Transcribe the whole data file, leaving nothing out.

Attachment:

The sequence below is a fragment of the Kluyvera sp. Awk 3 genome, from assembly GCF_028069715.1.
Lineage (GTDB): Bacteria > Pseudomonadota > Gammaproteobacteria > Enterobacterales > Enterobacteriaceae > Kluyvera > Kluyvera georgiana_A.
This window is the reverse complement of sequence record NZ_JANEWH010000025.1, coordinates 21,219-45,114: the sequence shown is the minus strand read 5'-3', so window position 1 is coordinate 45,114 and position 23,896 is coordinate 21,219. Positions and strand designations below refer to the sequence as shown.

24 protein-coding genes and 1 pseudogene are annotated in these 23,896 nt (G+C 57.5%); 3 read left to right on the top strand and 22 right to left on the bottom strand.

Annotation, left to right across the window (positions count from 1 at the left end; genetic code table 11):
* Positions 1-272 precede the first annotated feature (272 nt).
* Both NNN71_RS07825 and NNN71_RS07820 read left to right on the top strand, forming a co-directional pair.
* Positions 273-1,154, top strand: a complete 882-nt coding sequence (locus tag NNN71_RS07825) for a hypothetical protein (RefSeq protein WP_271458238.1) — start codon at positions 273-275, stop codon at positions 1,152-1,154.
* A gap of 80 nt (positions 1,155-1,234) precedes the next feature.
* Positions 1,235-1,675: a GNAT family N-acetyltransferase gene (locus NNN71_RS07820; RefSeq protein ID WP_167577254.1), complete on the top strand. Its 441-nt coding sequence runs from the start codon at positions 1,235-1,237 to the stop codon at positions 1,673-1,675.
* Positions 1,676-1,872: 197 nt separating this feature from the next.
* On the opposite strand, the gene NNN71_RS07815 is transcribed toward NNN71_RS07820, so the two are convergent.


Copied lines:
The sequence below is a fragment of the Kluyvera sp. Awk 3 genome, from assembly GCF_028069715.1.
Lineage (GTDB): Bacteria > Pseudomonadota > Gammaproteobacteria > Enterobacterales > Enterobacteriaceae > Kluyvera > Kluyvera georgiana_A.
This window is the reverse complement of sequence record NZ_JANEWH010000025.1, coordinates 21,219-45,114: the sequence shown is the minus strand read 5'-3', so window position 1 is coordinate 45,114 and position 23,896 is coordinate 21,219. Positions and strand designations below refer to the sequence as shown.

24 protein-coding genes and 1 pseudogene are annotated in these 23,896 nt (G+C 57.5%); 3 read left to right on the top strand and 22 right to left on the bottom strand.

Annotation, left to right across the window (positions count from 1 at the left end; genetic code table 11):
* Positions 1-272 precede the first annotated feature (272 nt).
* Both NNN71_RS07825 and NNN71_RS07820 read left to right on the top strand, forming a co-directional pair.
* Positions 273-1,154, top strand: a complete 882-nt coding sequence (locus tag NNN71_RS07825) for a hypothetical protein (RefSeq protein WP_271458238.1) — start codon at positions 273-275, stop codon at positions 1,152-1,154.
* A gap of 80 nt (positions 1,155-1,234) precedes the next feature.
* Positions 1,235-1,675: a GNAT family N-acetyltransferase gene (locus NNN71_RS07820; RefSeq protein ID WP_167577254.1), complete on the top strand. Its 441-nt coding sequence runs from the start codon at positions 1,235-1,237 to the stop codon at positions 1,673-1,675.
* Positions 1,676-1,872: 197 nt separating this feature from the next.
* On the opposite strand, the gene NNN71_RS07815 is transcribed toward NNN71_RS07820, so the two are convergent.